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Major European Markets Gain After U.S. Eases Some Restrictions On Huawei

European markets advanced Tuesday morning, led by gains in technology stocks after the U.S. government temporarily eased some trade restrictions imposed on Chinese telecomunicatioms equipment company Huawei Technologies.

The U.S. Commerce Department will now allow the Chinese technology major to purchase US goods in order to maintain existing networks and provide software updates to existing Huawei handsets.

However, Huawei will not be allowed to buy American parts and components to manufacture new products without license approvals.

The pan European Stoxx 600 is rising 0.41%. Among the major markets in Europe, the U.K. and Germany are notably higher with their benchmarks FTSE and DAX gaining 0.52% and 0.7%, respectively. France's CAC 40 is up 0.34%.

Most of the markets across Europe ended notably lower on Monday due to an escalation in trade war tensions after the U.S. imposed restrictions on Huawei Technologies Co.

In the German market, Wirecard is rising more than 3%. Siemens, Adidas, SAP, HeidelbergCement, Allianz, Covestro, Deutsche Post and Muench.Rueckvers are rising 1 to 2%.

Infineon, which closed sharply lower in the previous session, is gaining nearly 1%.

In France, shares of semicondutor manufacturer STMicroElectronics are up nearly 3%, coming back strongly after Monday's setback.

Atos is gaining 2.6%. Valeo, Technip, ArcelorMittal, Veolia Environment, Sodexo, Renault and Dassault Systemes are up 1 to 2%.

Shares of natural gas distribution company Engie are declining more than 4% on reports France's finance ministry is preparing to reducer its stake in the company from 24% to around 15% within a year.

A Reuters report said French businessman Jacques Veyrat, who has a controlling stake of over 50% in renewable energy group Neoen, is likely to sell Neoen to Engie in return for a small take in Engie.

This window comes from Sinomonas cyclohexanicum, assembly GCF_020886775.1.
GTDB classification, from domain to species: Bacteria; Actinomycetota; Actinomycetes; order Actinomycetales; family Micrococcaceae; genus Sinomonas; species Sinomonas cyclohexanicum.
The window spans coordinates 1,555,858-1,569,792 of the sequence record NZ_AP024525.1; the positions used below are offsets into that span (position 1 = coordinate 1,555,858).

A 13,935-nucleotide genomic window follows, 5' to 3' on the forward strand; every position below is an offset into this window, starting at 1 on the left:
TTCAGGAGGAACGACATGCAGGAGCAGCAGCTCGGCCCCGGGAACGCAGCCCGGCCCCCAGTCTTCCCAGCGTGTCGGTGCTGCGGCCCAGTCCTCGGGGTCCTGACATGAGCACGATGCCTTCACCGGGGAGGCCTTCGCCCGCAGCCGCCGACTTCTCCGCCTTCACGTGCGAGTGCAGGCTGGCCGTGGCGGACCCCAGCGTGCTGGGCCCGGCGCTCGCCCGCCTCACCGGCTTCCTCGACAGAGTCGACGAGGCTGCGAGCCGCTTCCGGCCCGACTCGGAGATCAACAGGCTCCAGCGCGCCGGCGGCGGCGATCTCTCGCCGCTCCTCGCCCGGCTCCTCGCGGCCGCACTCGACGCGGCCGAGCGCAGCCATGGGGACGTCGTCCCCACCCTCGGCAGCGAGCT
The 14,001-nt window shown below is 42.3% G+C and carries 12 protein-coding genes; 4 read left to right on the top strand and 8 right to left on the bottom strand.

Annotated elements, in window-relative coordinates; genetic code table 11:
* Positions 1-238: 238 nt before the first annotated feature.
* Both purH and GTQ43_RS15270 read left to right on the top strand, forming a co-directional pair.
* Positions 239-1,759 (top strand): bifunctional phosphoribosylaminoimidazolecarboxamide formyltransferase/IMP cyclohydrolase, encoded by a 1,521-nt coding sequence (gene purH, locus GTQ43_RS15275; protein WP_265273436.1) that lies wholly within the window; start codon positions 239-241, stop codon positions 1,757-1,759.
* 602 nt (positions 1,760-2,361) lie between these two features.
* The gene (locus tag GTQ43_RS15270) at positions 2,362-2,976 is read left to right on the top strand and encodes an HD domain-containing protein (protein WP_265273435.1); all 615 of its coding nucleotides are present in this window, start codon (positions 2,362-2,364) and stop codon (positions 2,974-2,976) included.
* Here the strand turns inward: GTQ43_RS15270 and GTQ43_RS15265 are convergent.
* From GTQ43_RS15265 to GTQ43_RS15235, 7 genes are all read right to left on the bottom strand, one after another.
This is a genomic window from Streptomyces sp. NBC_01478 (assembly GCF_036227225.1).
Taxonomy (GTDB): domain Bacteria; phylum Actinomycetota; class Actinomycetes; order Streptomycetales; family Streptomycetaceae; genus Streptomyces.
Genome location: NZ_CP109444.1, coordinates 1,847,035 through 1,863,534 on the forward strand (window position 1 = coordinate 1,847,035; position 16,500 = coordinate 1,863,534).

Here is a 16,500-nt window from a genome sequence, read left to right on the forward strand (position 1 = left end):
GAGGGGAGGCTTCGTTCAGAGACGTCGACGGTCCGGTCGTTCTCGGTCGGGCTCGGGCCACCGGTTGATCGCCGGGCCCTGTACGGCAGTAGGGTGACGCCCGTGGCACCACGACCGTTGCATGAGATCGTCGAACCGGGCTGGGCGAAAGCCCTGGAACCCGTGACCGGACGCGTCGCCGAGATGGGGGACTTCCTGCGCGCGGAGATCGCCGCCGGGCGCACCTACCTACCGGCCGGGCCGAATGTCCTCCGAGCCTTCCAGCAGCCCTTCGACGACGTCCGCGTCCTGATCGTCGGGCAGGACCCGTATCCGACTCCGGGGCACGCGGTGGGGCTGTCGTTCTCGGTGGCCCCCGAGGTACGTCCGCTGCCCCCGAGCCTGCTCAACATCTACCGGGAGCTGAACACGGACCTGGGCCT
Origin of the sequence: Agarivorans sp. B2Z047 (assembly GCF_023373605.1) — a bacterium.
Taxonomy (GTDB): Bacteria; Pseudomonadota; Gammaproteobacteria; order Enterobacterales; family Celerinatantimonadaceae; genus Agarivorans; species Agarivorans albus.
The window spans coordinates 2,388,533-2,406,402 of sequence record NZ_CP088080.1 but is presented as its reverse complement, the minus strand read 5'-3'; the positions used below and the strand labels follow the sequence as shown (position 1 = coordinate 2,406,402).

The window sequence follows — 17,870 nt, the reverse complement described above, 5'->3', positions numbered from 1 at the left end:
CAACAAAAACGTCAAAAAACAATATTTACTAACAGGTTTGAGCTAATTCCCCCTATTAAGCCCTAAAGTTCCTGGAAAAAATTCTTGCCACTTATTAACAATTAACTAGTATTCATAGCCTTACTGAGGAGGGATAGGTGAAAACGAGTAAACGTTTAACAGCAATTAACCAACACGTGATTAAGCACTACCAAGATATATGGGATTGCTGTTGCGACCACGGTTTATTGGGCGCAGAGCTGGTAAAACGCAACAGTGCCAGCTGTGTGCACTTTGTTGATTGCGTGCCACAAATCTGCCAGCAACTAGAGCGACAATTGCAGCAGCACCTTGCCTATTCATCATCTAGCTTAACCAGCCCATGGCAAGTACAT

Coca Cola, J Sainsbury, Sage, Standard Life, Micro Focus and Antofagasta, gaining between 2 to 3%, are the major gainers in the U.K.'s FTSE 100 index.

Lloyds Banking, Prudential, Burberry Group, Marks & Spencer and Ferguson are also climbing higher.

In economic news, the Organization for Economic Co-operation and Development downgraded the global growth outlook for 2019 as trade disputes hurt manufacturing and investment decisions.

In its latest Economic Outlook, published Tuesday, the agency forecast 3.2% growth for 2019 instead of 3.3% estimated in March. The global outlook for 2020 was retained at 3.4%.

OECD cautioned that current growth rates are insufficient to bring about major improvements in employment or living standards.

"The fragile global economy is being destabilised by trade tensions," OECD chief economist Laurence Boone, said.

"Growth is stabilising but the economy is weak and there are very serious risks on the horizon. Governments need to work harder together to ensure a return to stronger and more sustainable growth," Boone added.

The OECD forecast the U.S. economy to grow 2.8% in 2019 before slowing to 2.3% in 2020. Growth in euro area is seen at 1.2% this year and 1.4% next year.

China's growth is expected to ease to 6.2% in 2019 and to 6% next year.

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